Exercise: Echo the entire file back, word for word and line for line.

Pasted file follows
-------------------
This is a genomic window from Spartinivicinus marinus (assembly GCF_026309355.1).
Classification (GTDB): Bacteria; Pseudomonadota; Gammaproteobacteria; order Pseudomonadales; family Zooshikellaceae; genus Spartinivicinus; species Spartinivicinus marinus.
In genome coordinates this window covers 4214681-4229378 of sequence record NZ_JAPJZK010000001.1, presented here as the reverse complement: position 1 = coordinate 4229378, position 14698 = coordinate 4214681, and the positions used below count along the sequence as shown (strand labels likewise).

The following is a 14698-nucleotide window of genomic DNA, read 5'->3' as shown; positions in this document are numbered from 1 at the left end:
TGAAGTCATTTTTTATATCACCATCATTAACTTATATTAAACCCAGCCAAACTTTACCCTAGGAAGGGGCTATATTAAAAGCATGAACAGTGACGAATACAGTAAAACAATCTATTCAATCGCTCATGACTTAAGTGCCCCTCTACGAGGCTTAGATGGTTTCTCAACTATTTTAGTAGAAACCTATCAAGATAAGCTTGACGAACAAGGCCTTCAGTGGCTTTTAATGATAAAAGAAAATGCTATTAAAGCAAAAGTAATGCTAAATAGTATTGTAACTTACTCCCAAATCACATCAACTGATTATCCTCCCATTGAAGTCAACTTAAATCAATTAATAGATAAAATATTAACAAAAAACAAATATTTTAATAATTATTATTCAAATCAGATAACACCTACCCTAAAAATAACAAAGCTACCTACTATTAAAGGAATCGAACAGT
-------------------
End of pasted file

This is a genomic window from Spartinivicinus marinus (assembly GCF_026309355.1).
Classification (GTDB): Bacteria; Pseudomonadota; Gammaproteobacteria; order Pseudomonadales; family Zooshikellaceae; genus Spartinivicinus; species Spartinivicinus marinus.
In genome coordinates this window covers 4214681-4229378 of sequence record NZ_JAPJZK010000001.1, presented here as the reverse complement: position 1 = coordinate 4229378, position 14698 = coordinate 4214681, and the positions used below count along the sequence as shown (strand labels likewise).

The following is a 14698-nucleotide window of genomic DNA, read 5'->3' as shown; positions in this document are numbered from 1 at the left end:
TGAAGTCATTTTTTATATCACCATCATTAACTTATATTAAACCCAGCCAAACTTTACCCTAGGAAGGGGCTATATTAAAAGCATGAACAGTGACGAATACAGTAAAACAATCTATTCAATCGCTCATGACTTAAGTGCCCCTCTACGAGGCTTAGATGGTTTCTCAACTATTTTAGTAGAAACCTATCAAGATAAGCTTGACGAACAAGGCCTTCAGTGGCTTTTAATGATAAAAGAAAATGCTATTAAAGCAAAAGTAATGCTAAATAGTATTGTAACTTACTCCCAAATCACATCAACTGATTATCCTCCCATTGAAGTCAACTTAAATCAATTAATAGATAAAATATTAACAAAAAACAAATATTTTAATAATTATTATTCAAATCAGATAACACCTACCCTAAAAATAACAAAGCTACCTACTATTAAAGGAATCGAACAGT